The solution is to declare and develop a new paradigm. The application-centric paradigm is bankrupt and must be replaced. But replacing one paradigm with another requires articulating principles which sharply and publicly distinguish the new from the old. Those principles must encapsulate and justify the data-centric way of seeing and designing information systems. They must highlight the limitations of application-centric approaches. They must represent a common denominator of understanding that is sufficient to unite people who currently profess divergent data-centric positions while attracting others who so far do not. They must provide methodological support for the practical work of designing core semantic models that can organize the data of entire enterprises.

To do all that, the principles must establish common ground on the unresolved issues inherited from the history of data modeling. Those can be boiled down and rephrased as questions about the semantic core of an information system, meaning the logical arrangement of concepts into entity types, relationships between them, attribute types, and taxonomies that constrain attributes’ values. (The term semantic core is used to refer to the formal ontologies that could organize information systems of the future or, equally well, to the data models and associated taxonomies of existing information systems built on current platforms.) The questions are:

  • How does the semantic core of an information system relate to the real world, to functional requirements, and to the language by which the business describes itself?
  • And what characteristics comprise high quality in the semantic core of an information system?

The sequel to this article will present three principles which can help resolve these questions.

This work is licensed under a Creative Commons Attribution-NonCommercial-ShareAlike 4.0 International License.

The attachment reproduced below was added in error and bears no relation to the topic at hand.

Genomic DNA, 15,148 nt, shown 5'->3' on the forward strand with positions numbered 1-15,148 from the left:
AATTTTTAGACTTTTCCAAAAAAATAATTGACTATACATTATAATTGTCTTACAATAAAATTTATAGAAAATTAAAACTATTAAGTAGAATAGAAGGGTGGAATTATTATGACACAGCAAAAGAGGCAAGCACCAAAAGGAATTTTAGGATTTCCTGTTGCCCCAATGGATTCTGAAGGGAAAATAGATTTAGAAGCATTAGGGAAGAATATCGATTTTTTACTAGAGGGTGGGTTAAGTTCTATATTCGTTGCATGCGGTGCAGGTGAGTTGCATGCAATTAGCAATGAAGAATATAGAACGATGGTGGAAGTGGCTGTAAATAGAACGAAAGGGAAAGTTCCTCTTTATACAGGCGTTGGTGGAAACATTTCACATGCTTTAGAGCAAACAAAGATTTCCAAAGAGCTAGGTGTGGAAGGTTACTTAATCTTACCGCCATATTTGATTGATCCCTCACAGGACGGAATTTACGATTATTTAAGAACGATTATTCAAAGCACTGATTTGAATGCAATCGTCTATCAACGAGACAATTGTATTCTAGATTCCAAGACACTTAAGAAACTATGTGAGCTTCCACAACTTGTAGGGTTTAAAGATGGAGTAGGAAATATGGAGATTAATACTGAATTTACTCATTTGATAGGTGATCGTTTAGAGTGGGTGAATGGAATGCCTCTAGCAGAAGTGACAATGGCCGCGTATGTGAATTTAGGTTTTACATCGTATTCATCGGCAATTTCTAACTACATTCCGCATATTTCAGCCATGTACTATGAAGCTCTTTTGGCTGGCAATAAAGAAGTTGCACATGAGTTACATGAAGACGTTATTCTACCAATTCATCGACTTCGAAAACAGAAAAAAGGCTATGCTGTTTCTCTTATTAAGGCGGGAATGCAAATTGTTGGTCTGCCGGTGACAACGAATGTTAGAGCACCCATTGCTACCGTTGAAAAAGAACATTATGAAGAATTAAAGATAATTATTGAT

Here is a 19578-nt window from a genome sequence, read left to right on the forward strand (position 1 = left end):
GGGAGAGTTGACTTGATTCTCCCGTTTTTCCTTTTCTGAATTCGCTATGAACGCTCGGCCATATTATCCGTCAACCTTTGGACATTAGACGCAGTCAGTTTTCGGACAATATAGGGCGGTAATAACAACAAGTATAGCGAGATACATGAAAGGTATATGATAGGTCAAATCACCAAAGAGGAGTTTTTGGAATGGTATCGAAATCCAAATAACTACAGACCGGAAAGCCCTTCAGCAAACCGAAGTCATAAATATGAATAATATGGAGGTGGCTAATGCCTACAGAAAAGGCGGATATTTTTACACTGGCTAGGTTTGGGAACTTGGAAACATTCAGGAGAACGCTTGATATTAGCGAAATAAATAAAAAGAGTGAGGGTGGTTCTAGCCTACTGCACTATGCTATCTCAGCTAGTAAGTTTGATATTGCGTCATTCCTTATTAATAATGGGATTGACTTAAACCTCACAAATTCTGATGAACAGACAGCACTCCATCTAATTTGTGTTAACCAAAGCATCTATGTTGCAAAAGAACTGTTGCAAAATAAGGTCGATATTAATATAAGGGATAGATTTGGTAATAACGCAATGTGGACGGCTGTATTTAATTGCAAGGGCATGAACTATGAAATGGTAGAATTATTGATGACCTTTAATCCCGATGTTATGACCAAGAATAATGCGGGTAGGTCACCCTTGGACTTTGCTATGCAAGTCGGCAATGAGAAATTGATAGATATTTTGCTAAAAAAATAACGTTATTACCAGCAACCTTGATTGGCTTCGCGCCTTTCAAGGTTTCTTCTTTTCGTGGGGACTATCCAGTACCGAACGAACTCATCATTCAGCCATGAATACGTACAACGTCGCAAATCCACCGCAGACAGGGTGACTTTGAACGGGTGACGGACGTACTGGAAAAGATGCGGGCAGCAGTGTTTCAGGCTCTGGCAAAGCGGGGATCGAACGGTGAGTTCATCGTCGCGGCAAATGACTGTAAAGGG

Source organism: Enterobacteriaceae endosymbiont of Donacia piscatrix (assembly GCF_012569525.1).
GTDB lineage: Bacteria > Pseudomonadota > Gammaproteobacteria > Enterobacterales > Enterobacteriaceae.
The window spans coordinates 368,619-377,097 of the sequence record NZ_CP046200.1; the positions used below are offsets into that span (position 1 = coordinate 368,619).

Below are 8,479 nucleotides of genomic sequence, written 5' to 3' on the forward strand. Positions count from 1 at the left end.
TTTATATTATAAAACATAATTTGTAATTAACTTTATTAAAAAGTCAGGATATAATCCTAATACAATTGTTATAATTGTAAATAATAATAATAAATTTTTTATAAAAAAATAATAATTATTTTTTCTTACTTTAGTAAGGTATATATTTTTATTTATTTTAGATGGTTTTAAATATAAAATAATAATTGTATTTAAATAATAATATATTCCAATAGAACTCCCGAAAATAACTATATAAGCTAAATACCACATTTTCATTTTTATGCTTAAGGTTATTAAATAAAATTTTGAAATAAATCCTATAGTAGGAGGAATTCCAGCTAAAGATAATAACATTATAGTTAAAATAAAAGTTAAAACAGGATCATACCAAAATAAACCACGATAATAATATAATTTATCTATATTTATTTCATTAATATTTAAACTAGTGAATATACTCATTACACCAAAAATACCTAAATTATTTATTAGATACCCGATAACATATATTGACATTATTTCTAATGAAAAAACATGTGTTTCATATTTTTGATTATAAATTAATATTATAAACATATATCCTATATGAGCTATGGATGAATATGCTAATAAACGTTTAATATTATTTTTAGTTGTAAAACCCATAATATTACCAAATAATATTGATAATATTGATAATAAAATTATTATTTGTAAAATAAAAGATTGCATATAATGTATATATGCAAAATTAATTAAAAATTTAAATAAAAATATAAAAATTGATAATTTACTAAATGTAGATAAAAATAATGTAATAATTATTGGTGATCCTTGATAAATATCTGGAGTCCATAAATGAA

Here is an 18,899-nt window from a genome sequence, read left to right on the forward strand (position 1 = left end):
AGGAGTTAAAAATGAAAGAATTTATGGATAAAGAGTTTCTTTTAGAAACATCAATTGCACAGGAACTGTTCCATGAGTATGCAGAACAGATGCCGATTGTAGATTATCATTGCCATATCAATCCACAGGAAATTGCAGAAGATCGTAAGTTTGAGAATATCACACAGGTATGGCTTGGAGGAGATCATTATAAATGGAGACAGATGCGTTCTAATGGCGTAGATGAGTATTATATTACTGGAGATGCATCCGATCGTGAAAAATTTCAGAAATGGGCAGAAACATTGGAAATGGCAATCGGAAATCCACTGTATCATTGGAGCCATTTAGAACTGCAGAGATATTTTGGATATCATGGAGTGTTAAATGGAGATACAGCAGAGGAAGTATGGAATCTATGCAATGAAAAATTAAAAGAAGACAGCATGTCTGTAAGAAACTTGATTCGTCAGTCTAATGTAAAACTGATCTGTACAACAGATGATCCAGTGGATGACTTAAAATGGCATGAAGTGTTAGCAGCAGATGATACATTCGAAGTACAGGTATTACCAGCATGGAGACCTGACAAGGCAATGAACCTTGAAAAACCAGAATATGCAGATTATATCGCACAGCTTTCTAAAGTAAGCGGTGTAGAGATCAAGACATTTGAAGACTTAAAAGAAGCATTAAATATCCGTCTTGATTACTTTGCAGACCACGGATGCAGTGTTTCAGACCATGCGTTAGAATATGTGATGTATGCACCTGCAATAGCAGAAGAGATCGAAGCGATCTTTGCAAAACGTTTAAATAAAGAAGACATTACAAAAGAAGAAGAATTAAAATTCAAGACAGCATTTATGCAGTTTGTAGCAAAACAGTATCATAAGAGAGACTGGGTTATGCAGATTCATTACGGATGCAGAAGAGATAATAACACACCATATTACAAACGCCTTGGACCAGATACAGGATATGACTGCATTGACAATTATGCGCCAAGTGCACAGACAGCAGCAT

[1] Aiken, P., & Harbour, T. (n.d.). The Data Doctrine. Retrieved from

[2] Boehm, B. (1981). Software engineering economics. Prentice-Hall.

[3] Burrell, G., & Morgan, G. (1979). Sociological paradigms and organisational analysis: elements of the sociology of corporate life. Heinemann Educational Books.

[4] Chisholm, M. (2012). The celestial emporium of benevolent knowledge: taxonomies are everywhere in information management, but they are hardly ever formally acknowledged and managed. Information Management. (February 17)

[5] Hay, D. C. (1996). Data model patterns: conventions of thought. Dorset House Publishing.

[6] Marche, S. (1993). Measuring the stability of data models. European Journal of Information Systems, 2(1), 37-47.

[7] McComb, D. (n.d.). The data-centric manifesto. Retrieved from

[8] McComb, D. (2004). Semantics in business systems: The savvy manager’s guide. Morgan Kaufmann.

[9] McComb, D. (2016). The data-centric revolution: data-centric vs. data-driven. The Data Administration Newsletter. (September 21)

[10] McComb, D. (2017). The data-centric revolution: the core model at the heart of your architecture. The Data Administration Newsletter. (September 6)

[11] McComb, D. (2018). Software wasteland: how the application-centric mindset is hobbling our enterprises. Technics Publications.

[12] McComb, D. (2019). The data-centric revolution: the 1st annual data centric architecture forum. The Data Administration Newsletter. (March 6)

[13] McLuhan, M., Fiore, Q., & Agel, J. (1968). War and peace in the global village. Bantam Books.

[14] Moody, D. L. (2005). Theoretical and practical issues in evaluating the quality of conceptual models: current state and future directions. Data & Knowledge Engineering, 55(3), 243-276.

[15] Shanks, G. (1997). Conceptual data modelling: an empirical study of expert and novice data modelers. Australasian Journal of Information Systems, 4(2).

[16] Simsion, G. (2007). Data modeling theory and practice. Technics Publications.

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Derek Coursen

Derek Coursen

Derek Coursen develops information systems strategy and data architecture for public service organizations. He has led informatics departments at two major nonprofit agencies in NYC and has been adjunct faculty at NYU’s Wagner School of Public Service. Derek holds master’s degrees in information science (Pratt Institute), information systems (Pace University) and management (NYU). He can be contacted via Derek Coursen Consulting LLC or LinkedIn.